While going through some old photographs, the widow of an ex colleague came across a photograph of mine and some other colleagues with her late husband in a conference in 1988. She promptly sent a copy of it across to me on WhatsApp reminding me of the “good old times.”
While she and her family are still in touch with me, they are not with the others in the photograph and so, I in turn sent the image to two others in the photograph via WhatsApp.
One of the recipients in turn sent me a photograph of a lunch party a couple of days ago, where some old colleagues along with their wives had met for a post covid reunion. I had known all of them thirty years ago, and it was a strange feeling recognising the faces after such a long time. The sender was curious and asked me if I recognised all of them and was in turn zapped when I confirmed that I had indeed.
The second exchange occupied my thoughts for quite some time as all the men in the latter photograph had stayed with the same employer till retirement whereas, I had gone my separate way. A series of “What If” thoughts kept me occupied for quite some time till my other activities changed my mood.
I wonder if this is normal for others too. Has something like this happened to any of my readers?
The last few days saw me going out of my home on a number of occasions for various reasons. First on the 28th it was to attend the reception, lunch and then subsequently the dinner that I had to attend along with my classmates for a reunion.
The 29th saw me going for lunch at a friend’s place, followed by a visit to two other friends in the other side of town to exchange some books and also to discuss another friend’s recent visit to Varanasi and Allahabad.
I then had two days of staying at home but on the 1st of February, had to go out for lunch again with some classmates. One of them and his wife subsequently joined me at my place to spend the afternoon before they caught a flight to Delhi.
The 2nd saw me off with a couple of friends to another friend’s place 30 kms away for lunch where I met some very interesting people besides having excellent food.
Yesterday saw me going off in the afternoon to have tea and snacks at another friend who is a on a visit to his daughter here.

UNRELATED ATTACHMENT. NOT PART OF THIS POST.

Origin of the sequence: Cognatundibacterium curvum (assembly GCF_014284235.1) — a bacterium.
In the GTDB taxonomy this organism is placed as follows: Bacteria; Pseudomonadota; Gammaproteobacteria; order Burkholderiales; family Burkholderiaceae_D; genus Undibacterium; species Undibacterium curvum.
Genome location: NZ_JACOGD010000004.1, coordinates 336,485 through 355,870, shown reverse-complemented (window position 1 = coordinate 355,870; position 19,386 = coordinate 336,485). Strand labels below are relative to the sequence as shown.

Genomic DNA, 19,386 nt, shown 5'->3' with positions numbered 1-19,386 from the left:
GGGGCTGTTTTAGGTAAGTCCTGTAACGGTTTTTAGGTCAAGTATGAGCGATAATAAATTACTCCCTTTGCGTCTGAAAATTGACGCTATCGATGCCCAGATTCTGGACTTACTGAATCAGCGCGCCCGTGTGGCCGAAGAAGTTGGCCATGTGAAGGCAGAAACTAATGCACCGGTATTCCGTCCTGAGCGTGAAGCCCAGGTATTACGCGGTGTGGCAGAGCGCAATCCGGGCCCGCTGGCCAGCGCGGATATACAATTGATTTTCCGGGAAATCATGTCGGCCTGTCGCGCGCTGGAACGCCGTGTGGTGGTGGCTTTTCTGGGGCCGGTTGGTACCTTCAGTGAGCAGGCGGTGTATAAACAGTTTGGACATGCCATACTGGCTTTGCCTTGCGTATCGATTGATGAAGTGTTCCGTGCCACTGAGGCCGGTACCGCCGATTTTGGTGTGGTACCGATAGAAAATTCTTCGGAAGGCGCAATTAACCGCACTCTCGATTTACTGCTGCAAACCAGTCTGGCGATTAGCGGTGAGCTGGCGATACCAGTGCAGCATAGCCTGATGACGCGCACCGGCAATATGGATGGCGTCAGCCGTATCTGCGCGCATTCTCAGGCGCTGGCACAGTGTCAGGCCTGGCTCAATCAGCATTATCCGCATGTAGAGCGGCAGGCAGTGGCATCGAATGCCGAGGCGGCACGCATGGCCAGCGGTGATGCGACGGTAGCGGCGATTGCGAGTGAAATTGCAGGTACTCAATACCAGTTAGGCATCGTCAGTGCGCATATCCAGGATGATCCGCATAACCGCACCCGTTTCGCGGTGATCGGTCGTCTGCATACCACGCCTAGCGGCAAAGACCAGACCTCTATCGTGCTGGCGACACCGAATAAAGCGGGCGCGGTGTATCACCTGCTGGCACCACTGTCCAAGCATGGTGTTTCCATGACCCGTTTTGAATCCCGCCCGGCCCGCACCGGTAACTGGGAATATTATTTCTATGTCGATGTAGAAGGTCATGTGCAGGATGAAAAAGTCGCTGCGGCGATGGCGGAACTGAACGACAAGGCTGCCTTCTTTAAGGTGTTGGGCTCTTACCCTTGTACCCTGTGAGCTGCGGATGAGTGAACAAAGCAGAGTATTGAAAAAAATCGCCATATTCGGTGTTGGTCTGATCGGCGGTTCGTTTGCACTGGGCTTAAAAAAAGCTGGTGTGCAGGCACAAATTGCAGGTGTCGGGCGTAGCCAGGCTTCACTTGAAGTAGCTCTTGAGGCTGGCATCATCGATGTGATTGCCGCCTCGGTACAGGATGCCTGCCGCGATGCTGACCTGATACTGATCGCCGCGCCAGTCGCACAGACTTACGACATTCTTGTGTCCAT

The one common feature of all these outings was, my eagerness to get back home at the earliest. I have decided to call this urge Comfortzonitis.
When earlier today, I mentioned this urge to a couple of other friends of around my age, they too indicated that they suffered from this malady too.
A young lad gets lost, goes into an orphanage and gets adopted by an Australian couple. After twenty five years he returns to India to see if he can locate his old home and mother and succeeds.
Here is part one of the story.
While growing up in a completely different environment to that of his childhood, prosperous and given an education, the lad still wants to connect to his past. Strong emotional pulls makes him strive to find details using modern tools and he eventually returns to India and finds his mother and siblings.
Here is part two of the story.
The reunion is far from what he expects and what does not come out in the story is the disconnect between his dreams and the reality of poverty and language problems.
The mother who had given up all hopes of ever finding her child is delighted and is devastated when he has to return to Australia.
The two of them go through all kinds of emotional upheavals throughout the story and I am sure, so do the parents in Australia who had adopted the lad. There is another element of the girl friend of the lad who too must have gone through all kinds of emotions in handling the disturbance of her boy friend.
There have been many Indian stories and films on such themes though they do not quite end the way this story has ended. Usually there is either pathos with one of the protagonists dying or a fairy tale ending that ensures that all the characters live happily ever after.
When I read the two stories, the first thought that came to my mind is that reality rarely reflects fiction when it comes to handling difficult emotions. Very rarely does one come across true depictions like this story and I do hope that someone will make a film out of it.